• “My sister came and stayed with me in the weeks afterward as I shut in my pain cocoon. Having a human hold my hand helped keep me tethered to reality - a place that I slipped in and out of with frightening regularity in the early days of loss.”
  • “What was most helpful as the weeks grew into months is when I could call and say, ‘Help, I'm sad’ and someone (not many, but a few) was willing to listen for as long as I needed. Those people are very rare because it's hard to do nothing other than listen to raw, inconsolable pain.” -Kim

How I helped myself:

  • “Finding ways to celebrate our child’s life publicly was very, very healing. Starting with the obituary, the memorial website, prepared Facebook postings, and the memorial service we shaped the conversation of his story for ourselves as parents and for friends and family. This allowed us to have gratitude for those parts of his life and person that we wanted and needed to remember and treasure. I understand how wide a circle that celebration might embrace differs for every family but these things really helped us.”
  • “We also did and still do family readings at meals about grief and loss, healing ourselves day by day. We had a small family celebration on his first birthday after his death. We had a stocking for him at Christmas and tell his stories on holidays and other days. We do public service in his honor and give money to his favorite community programs.” –Anonymous

How I helped myself:

  • “The things that have helped me the most are:
    • a) setting up a regular meeting with trusted friends to talk about my loss and my life -- not isolating is important;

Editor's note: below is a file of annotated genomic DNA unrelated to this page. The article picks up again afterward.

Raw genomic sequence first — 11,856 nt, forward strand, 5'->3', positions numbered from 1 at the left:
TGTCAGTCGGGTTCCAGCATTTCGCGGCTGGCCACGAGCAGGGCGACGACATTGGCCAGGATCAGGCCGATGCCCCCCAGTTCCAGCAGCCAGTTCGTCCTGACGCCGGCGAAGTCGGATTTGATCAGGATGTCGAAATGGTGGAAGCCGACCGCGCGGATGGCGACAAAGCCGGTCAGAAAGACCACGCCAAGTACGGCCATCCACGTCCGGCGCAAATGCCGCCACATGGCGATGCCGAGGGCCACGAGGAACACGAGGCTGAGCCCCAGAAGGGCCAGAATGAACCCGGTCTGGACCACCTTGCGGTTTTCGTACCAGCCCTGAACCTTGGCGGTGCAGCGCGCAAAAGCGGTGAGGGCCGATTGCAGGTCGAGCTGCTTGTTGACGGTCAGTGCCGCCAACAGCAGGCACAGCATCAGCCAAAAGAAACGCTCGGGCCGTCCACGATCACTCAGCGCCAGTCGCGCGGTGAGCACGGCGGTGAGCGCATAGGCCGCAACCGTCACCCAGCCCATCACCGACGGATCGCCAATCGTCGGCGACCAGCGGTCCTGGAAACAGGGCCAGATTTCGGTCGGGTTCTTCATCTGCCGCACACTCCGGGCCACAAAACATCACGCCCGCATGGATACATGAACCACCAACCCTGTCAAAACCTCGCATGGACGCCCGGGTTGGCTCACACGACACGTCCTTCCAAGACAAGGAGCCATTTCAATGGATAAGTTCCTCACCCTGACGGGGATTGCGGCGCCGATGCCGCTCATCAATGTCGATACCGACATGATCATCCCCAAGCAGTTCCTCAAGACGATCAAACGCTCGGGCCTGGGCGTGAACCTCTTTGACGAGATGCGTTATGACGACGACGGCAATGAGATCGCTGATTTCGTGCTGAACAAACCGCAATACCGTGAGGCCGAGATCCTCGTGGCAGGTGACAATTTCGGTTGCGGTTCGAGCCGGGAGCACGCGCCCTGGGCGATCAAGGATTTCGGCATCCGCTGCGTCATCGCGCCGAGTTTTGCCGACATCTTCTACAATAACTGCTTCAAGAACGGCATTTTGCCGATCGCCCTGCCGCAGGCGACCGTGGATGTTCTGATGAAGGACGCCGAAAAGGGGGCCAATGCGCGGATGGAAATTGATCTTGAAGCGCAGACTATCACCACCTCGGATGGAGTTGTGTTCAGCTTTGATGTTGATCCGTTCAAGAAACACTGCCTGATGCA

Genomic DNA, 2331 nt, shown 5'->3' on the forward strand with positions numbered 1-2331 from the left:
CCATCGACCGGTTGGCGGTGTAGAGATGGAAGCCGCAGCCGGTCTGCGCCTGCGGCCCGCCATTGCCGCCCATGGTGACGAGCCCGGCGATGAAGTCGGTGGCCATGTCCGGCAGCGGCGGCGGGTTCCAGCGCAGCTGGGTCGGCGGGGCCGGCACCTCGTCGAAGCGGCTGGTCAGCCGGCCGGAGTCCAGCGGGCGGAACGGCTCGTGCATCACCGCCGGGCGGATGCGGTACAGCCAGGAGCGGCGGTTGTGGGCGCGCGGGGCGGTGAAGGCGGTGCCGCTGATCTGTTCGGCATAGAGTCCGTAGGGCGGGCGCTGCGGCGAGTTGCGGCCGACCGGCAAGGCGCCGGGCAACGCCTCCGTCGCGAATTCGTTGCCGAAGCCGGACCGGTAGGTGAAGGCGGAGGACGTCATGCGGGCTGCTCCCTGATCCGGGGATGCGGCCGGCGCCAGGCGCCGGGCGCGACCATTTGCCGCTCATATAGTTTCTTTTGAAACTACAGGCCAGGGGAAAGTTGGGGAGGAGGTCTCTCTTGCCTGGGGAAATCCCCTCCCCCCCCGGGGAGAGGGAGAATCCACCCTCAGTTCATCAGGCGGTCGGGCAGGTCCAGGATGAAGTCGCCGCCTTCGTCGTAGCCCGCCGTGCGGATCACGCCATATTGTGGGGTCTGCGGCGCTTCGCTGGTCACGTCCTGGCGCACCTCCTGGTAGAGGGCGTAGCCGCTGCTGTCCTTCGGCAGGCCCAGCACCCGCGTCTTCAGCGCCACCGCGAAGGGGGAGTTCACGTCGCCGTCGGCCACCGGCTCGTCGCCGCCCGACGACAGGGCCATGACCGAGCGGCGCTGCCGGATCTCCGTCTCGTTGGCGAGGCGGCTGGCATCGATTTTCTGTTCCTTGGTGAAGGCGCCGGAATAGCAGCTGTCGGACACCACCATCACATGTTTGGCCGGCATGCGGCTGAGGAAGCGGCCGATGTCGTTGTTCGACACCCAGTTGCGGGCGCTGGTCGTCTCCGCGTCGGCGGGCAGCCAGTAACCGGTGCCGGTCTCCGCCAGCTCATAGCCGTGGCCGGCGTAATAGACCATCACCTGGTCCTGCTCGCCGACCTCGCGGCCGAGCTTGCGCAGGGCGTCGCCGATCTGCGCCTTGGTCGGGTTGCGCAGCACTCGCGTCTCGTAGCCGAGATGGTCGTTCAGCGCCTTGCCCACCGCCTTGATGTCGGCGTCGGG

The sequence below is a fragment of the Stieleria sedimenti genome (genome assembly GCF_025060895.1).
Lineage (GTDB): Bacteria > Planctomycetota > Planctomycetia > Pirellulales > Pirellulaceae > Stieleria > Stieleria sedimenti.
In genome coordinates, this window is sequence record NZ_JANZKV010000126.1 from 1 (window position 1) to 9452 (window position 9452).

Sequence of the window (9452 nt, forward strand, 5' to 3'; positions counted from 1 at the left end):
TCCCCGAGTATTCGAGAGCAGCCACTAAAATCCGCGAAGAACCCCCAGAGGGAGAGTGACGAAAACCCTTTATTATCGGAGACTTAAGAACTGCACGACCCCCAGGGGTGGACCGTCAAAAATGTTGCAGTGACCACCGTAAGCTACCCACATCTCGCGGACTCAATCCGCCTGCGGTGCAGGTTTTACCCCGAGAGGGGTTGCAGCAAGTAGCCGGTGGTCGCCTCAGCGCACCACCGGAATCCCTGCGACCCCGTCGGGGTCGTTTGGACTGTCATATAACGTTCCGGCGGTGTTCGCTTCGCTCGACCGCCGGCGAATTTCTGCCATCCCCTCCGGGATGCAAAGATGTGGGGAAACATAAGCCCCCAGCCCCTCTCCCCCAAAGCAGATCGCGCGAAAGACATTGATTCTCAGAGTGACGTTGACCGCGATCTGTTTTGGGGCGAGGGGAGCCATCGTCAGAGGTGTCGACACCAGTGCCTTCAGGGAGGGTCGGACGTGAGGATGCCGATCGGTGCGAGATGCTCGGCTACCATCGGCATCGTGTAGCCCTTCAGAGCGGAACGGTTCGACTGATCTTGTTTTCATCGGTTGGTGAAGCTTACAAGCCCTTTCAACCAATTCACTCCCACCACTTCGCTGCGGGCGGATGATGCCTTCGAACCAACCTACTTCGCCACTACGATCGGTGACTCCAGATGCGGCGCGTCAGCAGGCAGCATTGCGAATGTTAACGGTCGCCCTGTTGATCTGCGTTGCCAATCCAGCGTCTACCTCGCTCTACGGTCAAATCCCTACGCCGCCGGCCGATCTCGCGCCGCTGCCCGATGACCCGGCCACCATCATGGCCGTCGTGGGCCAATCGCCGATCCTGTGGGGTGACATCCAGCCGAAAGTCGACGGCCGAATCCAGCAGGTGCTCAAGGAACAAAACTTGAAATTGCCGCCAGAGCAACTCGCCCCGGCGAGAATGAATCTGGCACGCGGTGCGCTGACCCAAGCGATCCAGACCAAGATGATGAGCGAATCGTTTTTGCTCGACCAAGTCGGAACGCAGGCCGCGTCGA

• b) services at Transitions GriefCare were very helpful, to realize I'm not the only person with such a loss and to use expressive arts to help express feelings;
    • c) books were very helpful to me, including Necessary Losses by Judith Viorst, Grieving Mindfully by Sameet M. Kumar, and a book of blessings by John O'Donohue, To Bless the Space between Us.” –Anonymous

How I helped myself

  • "We had our son for 50 years. Not many parents have had this time.
  • Relief - I thank God that he is now unburdened and free. He had demons that he continuously fought so I believe he was weary.
  • Being in constant touch with his children as he, and ourselves, want this; purchasing an iPhone proved wonderful. We do not live close; we are in regular text contact and continue to make our trips to see them out of state.
  • Finding joy in our memories and gratitude that he was our son."

How others have helped me

  • "Hearing from others of his goodness, kindness, gentleness, and sweetness.
  • Hearing from others of his giving back to community, using fairness and dignity with his employees, as their manager.
  • Hearing the stories of his devil/fun side.
  • Remembering his birthday and/or death anniversary.
  • Remembering his siblings (or someone who was extremely close to him) also on these days.
  • Most importantly, remembering 'forgotten grievers,' such as his twin brother, on these occasions!" –Marie

How I’ve helped myself:

  • “Plant something that you can watch grow. I planted a tree for my son. I write to him in a journal that Hospice gave me.”

How others have helped me:

  • “What has helped me cope is the friends and family who have been so patient and understanding with me. Some have read their own grief books so they have a small sense of what this feels like.
  • “My son was 23 so it is nice when I get to hear stories from his friends who were in college with him. I like when we keep his name and things he did or liked part of everyday conversation. Your child may not be physically here but know he or she is with you.” –Becky